Stapleton, Coffman attend Republican Governors Association training, networking meeting
Author: Ernest Luning - August 15, 2017 - Updated: August 16, 2017
Colorado was well represented at a Republican Governors Association event in Nashville last week, with several leading potential and announced candidates for next year’s election in attendance.
State Treasurer Walker Stapleton and Attorney General Cynthia Coffman joined declared candidates George Brauchler, Doug Robinson and Victor Mitchell for the two-day meeting, which featured campaign training and the chance for candidates to meet with donors and conservative groups.
Stapleton is widely assumed to be planning a campaign for governor next year — he’s been helping a super PAC-style independent expenditure committee raise money — but Coffman’s intentions have been less clear. While she’s said she’s considering a run for governor, she’s also been raising money for a reelection bid as attorney general.
According to participants at the event, Coffman and Robinson, a former investment banker, had their hands in the air with questions and seemed most avid to soak up all the advice on messaging, fundraising and other campaign essentials.
Other declared candidates for the GOP nomination in Colorado include prominent Trump supporter Steve Barlock, Larimer County Commissioner Lew Gaiter III, former Parker Mayor Greg Lopez and activist Jim Rundberg. Former CSU Athletic Director Jack Graham, who came in second in a primary for a U.S. Senate seat last year, has also said he’s considering a run in 2018, when Democratic Gov. John Hickenlooper will be term-limited.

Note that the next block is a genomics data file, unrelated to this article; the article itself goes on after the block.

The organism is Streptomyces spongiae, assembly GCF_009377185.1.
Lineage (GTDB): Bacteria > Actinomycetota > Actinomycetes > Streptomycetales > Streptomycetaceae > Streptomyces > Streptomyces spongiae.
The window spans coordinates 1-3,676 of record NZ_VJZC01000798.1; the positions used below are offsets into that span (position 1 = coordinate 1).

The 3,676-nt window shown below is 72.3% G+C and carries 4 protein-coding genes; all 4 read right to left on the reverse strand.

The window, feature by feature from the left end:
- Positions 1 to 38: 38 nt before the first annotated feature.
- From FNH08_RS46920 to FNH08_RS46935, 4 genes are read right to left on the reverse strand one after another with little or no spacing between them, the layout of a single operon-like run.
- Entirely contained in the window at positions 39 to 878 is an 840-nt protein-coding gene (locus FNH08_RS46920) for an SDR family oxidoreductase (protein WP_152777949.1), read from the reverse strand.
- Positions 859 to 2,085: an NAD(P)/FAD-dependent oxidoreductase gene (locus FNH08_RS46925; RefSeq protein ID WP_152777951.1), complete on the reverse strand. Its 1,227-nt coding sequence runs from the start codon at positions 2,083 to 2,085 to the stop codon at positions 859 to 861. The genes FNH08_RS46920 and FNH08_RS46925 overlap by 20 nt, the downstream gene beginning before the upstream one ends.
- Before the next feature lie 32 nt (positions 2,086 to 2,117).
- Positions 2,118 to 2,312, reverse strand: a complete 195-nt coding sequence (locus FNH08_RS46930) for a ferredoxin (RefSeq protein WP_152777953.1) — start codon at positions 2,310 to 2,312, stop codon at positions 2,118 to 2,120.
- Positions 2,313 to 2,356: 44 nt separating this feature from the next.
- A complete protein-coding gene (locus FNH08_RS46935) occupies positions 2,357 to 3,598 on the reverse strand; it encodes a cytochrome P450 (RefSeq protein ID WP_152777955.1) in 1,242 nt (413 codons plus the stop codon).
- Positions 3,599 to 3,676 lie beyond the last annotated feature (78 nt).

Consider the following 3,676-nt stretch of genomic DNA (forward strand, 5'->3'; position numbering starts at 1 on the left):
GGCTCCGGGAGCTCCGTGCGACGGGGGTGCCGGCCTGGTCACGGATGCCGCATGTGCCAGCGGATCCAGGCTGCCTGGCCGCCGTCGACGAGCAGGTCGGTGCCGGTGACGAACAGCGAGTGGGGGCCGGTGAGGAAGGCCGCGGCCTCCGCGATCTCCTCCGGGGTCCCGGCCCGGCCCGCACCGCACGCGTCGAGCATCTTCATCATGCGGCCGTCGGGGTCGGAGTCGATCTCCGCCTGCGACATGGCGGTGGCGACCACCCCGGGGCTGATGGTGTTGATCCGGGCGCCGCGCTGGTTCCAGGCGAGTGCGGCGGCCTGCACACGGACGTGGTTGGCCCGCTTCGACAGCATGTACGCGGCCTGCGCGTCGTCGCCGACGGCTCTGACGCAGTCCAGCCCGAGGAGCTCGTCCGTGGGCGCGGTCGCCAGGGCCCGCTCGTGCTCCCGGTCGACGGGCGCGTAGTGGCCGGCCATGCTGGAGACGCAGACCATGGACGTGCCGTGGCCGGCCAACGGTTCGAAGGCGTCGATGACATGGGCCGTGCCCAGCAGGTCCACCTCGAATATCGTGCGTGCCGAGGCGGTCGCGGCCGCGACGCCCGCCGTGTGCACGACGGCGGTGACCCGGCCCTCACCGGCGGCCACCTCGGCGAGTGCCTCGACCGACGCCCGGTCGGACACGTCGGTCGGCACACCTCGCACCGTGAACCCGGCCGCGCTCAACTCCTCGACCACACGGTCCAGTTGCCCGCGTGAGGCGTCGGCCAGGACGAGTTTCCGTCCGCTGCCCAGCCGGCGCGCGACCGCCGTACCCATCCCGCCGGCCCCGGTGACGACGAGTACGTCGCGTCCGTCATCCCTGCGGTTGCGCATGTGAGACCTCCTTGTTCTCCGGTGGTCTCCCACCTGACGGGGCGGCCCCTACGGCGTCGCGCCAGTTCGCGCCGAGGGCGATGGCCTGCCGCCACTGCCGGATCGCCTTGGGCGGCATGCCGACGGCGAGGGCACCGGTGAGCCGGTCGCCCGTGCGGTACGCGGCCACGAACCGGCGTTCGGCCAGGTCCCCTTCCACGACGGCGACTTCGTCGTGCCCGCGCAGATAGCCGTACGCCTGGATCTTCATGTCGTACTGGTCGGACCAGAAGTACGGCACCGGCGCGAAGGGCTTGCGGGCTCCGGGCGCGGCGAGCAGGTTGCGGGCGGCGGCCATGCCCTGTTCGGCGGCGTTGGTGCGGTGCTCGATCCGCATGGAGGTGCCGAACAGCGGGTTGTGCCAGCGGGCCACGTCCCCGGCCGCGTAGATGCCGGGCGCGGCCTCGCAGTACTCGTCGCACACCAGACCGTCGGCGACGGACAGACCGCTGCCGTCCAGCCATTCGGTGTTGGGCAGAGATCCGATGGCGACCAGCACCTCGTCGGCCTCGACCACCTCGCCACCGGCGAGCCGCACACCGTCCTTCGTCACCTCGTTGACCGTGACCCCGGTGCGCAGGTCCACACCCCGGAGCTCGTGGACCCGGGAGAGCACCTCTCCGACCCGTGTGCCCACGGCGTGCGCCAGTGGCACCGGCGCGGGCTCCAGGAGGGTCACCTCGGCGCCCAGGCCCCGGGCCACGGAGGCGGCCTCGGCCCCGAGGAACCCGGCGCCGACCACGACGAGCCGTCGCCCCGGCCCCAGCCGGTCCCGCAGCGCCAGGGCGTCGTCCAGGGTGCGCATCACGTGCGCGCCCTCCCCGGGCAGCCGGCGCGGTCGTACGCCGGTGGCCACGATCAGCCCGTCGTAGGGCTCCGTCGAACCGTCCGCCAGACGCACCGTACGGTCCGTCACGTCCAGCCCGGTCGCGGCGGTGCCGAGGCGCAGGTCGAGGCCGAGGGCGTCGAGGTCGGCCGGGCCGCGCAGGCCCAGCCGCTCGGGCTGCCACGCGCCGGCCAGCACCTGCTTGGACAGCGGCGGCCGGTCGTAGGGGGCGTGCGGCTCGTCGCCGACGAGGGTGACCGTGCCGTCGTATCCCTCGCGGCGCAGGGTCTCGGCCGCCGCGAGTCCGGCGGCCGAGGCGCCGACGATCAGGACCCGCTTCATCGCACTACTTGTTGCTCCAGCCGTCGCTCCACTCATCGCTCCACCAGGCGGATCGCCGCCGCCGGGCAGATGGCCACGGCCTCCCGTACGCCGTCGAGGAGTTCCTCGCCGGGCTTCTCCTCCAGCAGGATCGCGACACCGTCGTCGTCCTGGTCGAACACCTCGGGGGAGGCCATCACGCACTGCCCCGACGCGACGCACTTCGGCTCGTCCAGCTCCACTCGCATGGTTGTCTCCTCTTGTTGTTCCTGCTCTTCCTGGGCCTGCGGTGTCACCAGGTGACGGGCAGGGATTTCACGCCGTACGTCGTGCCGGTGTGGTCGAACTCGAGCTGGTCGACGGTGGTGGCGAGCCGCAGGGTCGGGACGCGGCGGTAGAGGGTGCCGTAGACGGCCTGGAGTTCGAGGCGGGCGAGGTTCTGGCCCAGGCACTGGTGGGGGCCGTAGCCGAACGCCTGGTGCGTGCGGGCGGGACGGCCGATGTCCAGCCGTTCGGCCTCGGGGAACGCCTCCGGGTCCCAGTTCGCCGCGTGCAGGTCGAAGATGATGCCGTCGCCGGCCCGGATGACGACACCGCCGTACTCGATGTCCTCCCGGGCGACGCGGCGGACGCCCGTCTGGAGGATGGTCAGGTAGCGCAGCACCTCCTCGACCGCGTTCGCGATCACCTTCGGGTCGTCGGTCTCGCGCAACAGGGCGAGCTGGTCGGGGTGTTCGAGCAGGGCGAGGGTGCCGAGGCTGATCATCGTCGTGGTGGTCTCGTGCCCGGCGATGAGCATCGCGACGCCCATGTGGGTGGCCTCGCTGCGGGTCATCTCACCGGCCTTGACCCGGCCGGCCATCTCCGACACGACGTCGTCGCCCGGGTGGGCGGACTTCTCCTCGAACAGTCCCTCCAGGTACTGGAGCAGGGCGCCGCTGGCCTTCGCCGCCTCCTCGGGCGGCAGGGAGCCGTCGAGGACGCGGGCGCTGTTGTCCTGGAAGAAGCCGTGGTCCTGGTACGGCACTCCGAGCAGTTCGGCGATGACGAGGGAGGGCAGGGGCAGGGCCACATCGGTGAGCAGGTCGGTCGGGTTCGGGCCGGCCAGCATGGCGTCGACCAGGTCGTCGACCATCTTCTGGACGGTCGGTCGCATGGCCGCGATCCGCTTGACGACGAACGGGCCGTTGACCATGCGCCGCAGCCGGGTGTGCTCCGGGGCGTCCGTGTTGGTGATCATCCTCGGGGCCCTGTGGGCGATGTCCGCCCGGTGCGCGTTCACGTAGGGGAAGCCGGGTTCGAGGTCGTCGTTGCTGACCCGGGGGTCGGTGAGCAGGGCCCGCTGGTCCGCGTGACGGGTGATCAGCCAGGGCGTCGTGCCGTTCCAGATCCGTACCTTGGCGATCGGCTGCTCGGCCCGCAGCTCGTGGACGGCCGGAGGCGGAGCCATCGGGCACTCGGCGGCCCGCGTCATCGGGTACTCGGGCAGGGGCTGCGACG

The RGA has two more training and networking meetings scheduled this year — a September event in Chicago and a November event in Austin, Texas.
The RGA, chaired by Wisconsin Gov. Scott Walker, helps elect Republican governors, and it’s been on a run lately. With West Virginia Gov. Jim Justice switching parties from Democratic to Republican earlier this month, Republicans count 34 governors, the most in history. There are two gubernatorial elections this year — in Virginia and New Jersey — and 36 next year, when Republicans will attempt to take over in Colorado following three successive Democratic terms.